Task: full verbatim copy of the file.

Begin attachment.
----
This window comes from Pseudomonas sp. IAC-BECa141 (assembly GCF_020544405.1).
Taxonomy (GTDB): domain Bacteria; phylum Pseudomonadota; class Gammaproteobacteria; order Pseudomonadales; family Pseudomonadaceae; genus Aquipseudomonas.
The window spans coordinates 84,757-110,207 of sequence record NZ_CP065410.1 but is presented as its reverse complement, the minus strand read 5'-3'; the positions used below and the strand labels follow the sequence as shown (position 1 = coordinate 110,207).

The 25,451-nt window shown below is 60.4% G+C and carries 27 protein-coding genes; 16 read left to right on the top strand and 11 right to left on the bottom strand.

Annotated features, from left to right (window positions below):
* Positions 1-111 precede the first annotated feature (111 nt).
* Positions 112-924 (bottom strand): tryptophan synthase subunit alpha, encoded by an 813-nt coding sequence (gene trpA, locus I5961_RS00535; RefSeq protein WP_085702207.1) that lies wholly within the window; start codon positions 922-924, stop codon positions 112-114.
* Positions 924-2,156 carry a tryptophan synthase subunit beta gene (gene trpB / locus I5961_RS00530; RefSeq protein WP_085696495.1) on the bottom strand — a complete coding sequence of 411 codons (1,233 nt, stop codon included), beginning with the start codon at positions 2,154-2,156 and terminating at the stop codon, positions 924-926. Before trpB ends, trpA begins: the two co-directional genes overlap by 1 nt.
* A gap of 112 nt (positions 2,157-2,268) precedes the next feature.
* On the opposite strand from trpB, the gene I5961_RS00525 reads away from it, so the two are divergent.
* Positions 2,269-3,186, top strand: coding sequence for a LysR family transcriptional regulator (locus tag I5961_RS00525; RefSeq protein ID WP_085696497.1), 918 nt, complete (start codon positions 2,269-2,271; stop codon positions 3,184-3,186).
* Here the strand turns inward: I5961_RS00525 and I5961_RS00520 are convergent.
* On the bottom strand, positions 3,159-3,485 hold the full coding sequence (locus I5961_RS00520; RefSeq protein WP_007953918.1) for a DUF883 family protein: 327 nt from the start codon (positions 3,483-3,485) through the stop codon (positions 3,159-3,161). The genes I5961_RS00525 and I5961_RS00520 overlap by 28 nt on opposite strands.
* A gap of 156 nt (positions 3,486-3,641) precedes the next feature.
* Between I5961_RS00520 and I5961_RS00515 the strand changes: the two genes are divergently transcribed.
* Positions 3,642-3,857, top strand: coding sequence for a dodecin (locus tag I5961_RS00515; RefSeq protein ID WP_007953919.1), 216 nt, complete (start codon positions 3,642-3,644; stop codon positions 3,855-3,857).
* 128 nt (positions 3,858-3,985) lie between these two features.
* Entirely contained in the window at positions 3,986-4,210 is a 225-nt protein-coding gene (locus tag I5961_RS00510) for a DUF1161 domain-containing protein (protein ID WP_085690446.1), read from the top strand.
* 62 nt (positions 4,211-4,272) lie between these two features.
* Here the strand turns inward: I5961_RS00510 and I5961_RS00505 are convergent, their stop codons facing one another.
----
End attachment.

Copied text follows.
This window comes from Pseudomonas sp. IAC-BECa141 (assembly GCF_020544405.1).
Taxonomy (GTDB): domain Bacteria; phylum Pseudomonadota; class Gammaproteobacteria; order Pseudomonadales; family Pseudomonadaceae; genus Aquipseudomonas.
The window spans coordinates 84,757-110,207 of sequence record NZ_CP065410.1 but is presented as its reverse complement, the minus strand read 5'-3'; the positions used below and the strand labels follow the sequence as shown (position 1 = coordinate 110,207).

The 25,451-nt window shown below is 60.4% G+C and carries 27 protein-coding genes; 16 read left to right on the top strand and 11 right to left on the bottom strand.

Annotated features, from left to right (window positions below):
* Positions 1-111 precede the first annotated feature (111 nt).
* Positions 112-924 (bottom strand): tryptophan synthase subunit alpha, encoded by an 813-nt coding sequence (gene trpA, locus I5961_RS00535; RefSeq protein WP_085702207.1) that lies wholly within the window; start codon positions 922-924, stop codon positions 112-114.
* Positions 924-2,156 carry a tryptophan synthase subunit beta gene (gene trpB / locus I5961_RS00530; RefSeq protein WP_085696495.1) on the bottom strand — a complete coding sequence of 411 codons (1,233 nt, stop codon included), beginning with the start codon at positions 2,154-2,156 and terminating at the stop codon, positions 924-926. Before trpB ends, trpA begins: the two co-directional genes overlap by 1 nt.
* A gap of 112 nt (positions 2,157-2,268) precedes the next feature.
* On the opposite strand from trpB, the gene I5961_RS00525 reads away from it, so the two are divergent.
* Positions 2,269-3,186, top strand: coding sequence for a LysR family transcriptional regulator (locus tag I5961_RS00525; RefSeq protein ID WP_085696497.1), 918 nt, complete (start codon positions 2,269-2,271; stop codon positions 3,184-3,186).
* Here the strand turns inward: I5961_RS00525 and I5961_RS00520 are convergent.
* On the bottom strand, positions 3,159-3,485 hold the full coding sequence (locus I5961_RS00520; RefSeq protein WP_007953918.1) for a DUF883 family protein: 327 nt from the start codon (positions 3,483-3,485) through the stop codon (positions 3,159-3,161). The genes I5961_RS00525 and I5961_RS00520 overlap by 28 nt on opposite strands.
* A gap of 156 nt (positions 3,486-3,641) precedes the next feature.
* Between I5961_RS00520 and I5961_RS00515 the strand changes: the two genes are divergently transcribed.
* Positions 3,642-3,857, top strand: coding sequence for a dodecin (locus tag I5961_RS00515; RefSeq protein ID WP_007953919.1), 216 nt, complete (start codon positions 3,642-3,644; stop codon positions 3,855-3,857).
* 128 nt (positions 3,858-3,985) lie between these two features.
* Entirely contained in the window at positions 3,986-4,210 is a 225-nt protein-coding gene (locus tag I5961_RS00510) for a DUF1161 domain-containing protein (protein ID WP_085690446.1), read from the top strand.
* 62 nt (positions 4,211-4,272) lie between these two features.
* Here the strand turns inward: I5961_RS00510 and I5961_RS00505 are convergent, their stop codons facing one another.